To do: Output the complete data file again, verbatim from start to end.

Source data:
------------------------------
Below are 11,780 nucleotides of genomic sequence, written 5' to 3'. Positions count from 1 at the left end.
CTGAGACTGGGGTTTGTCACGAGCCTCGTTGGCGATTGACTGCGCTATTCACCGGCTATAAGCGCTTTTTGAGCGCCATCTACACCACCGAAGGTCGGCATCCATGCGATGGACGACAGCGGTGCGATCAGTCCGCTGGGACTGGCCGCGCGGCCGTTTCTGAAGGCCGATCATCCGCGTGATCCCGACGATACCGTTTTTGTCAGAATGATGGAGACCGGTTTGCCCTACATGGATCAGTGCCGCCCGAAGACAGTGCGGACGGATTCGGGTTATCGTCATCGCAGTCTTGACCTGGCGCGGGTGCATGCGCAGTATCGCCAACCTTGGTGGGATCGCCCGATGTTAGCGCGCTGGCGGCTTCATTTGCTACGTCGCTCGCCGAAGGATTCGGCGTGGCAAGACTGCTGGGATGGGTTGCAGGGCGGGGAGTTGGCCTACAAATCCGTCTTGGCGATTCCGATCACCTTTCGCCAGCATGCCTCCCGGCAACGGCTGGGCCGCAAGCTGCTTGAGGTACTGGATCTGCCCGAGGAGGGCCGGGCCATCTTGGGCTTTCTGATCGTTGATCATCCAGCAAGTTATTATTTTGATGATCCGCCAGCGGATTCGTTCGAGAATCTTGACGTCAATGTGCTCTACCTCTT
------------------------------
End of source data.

Below are 11,780 nucleotides of genomic sequence, written 5' to 3'. Positions count from 1 at the left end.
CTGAGACTGGGGTTTGTCACGAGCCTCGTTGGCGATTGACTGCGCTATTCACCGGCTATAAGCGCTTTTTGAGCGCCATCTACACCACCGAAGGTCGGCATCCATGCGATGGACGACAGCGGTGCGATCAGTCCGCTGGGACTGGCCGCGCGGCCGTTTCTGAAGGCCGATCATCCGCGTGATCCCGACGATACCGTTTTTGTCAGAATGATGGAGACCGGTTTGCCCTACATGGATCAGTGCCGCCCGAAGACAGTGCGGACGGATTCGGGTTATCGTCATCGCAGTCTTGACCTGGCGCGGGTGCATGCGCAGTATCGCCAACCTTGGTGGGATCGCCCGATGTTAGCGCGCTGGCGGCTTCATTTGCTACGTCGCTCGCCGAAGGATTCGGCGTGGCAAGACTGCTGGGATGGGTTGCAGGGCGGGGAGTTGGCCTACAAATCCGTCTTGGCGATTCCGATCACCTTTCGCCAGCATGCCTCCCGGCAACGGCTGGGCCGCAAGCTGCTTGAGGTACTGGATCTGCCCGAGGAGGGCCGGGCCATCTTGGGCTTTCTGATCGTTGATCATCCAGCAAGTTATTATTTTGATGATCCGCCAGCGGATTCGTTCGAGAATCTTGACGTCAATGTGCTCTACCTCTT